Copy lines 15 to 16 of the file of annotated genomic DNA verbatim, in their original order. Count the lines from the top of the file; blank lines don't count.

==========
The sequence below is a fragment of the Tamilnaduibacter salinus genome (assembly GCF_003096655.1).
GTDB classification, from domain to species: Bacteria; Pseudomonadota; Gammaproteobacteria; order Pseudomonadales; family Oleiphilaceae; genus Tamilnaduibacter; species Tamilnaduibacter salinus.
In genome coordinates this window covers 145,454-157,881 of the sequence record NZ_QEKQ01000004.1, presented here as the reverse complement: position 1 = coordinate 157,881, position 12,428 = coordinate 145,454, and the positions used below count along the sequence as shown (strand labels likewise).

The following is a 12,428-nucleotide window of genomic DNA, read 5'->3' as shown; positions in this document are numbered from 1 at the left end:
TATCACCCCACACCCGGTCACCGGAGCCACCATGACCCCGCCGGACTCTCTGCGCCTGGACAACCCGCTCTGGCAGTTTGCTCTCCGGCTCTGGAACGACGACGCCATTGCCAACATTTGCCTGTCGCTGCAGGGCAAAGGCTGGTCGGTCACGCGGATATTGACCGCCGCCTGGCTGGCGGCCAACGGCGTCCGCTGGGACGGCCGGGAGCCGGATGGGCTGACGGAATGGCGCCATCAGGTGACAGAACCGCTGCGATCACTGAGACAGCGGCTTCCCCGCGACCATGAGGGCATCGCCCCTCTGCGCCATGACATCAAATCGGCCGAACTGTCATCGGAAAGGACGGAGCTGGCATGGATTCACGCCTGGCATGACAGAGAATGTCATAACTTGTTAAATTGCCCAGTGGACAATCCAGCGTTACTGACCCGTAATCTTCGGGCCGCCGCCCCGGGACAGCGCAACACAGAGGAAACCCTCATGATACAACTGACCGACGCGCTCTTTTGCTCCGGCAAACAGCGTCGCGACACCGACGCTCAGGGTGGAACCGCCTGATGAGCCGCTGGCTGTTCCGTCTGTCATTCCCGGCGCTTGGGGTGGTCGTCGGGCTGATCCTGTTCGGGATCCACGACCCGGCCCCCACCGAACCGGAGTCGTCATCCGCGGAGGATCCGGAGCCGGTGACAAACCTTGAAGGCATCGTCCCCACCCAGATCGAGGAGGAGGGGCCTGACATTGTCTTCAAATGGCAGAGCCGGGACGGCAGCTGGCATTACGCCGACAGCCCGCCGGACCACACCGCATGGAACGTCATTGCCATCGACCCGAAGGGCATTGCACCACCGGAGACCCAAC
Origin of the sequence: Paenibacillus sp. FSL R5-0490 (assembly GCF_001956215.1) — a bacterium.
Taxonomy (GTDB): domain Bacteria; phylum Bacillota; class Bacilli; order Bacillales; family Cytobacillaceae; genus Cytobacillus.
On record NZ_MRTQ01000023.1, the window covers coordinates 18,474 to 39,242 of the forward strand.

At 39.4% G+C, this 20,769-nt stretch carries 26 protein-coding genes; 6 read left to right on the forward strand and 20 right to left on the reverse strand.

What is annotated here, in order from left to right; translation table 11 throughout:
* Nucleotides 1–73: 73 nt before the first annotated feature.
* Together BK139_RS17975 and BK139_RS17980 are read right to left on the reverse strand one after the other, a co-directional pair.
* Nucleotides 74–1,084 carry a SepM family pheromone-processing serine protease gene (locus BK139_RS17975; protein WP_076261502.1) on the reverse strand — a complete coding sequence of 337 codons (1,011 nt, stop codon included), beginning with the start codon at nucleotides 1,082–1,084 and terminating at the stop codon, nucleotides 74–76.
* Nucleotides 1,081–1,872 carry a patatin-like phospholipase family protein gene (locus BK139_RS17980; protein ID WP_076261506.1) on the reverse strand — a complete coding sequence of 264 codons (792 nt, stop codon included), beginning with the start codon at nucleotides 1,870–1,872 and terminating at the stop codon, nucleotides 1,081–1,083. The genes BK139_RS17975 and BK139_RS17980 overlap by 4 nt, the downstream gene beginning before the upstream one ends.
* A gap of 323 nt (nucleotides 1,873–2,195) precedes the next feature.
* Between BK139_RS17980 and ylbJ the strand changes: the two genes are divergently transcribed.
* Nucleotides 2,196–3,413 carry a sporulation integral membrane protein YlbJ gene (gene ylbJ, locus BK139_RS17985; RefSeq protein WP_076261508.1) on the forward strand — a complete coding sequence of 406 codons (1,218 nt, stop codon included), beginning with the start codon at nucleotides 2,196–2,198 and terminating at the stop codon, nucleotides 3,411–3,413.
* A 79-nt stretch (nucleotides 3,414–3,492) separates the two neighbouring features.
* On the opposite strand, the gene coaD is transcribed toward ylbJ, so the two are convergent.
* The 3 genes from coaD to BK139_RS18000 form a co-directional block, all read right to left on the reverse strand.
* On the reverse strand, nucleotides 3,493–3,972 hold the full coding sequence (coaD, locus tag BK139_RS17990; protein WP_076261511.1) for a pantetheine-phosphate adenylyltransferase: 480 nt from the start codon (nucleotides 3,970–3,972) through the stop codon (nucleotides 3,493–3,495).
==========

* A gap of 323 nt (nucleotides 1,873–2,195) precedes the next feature.
* Between BK139_RS17980 and ylbJ the strand changes: the two genes are divergently transcribed.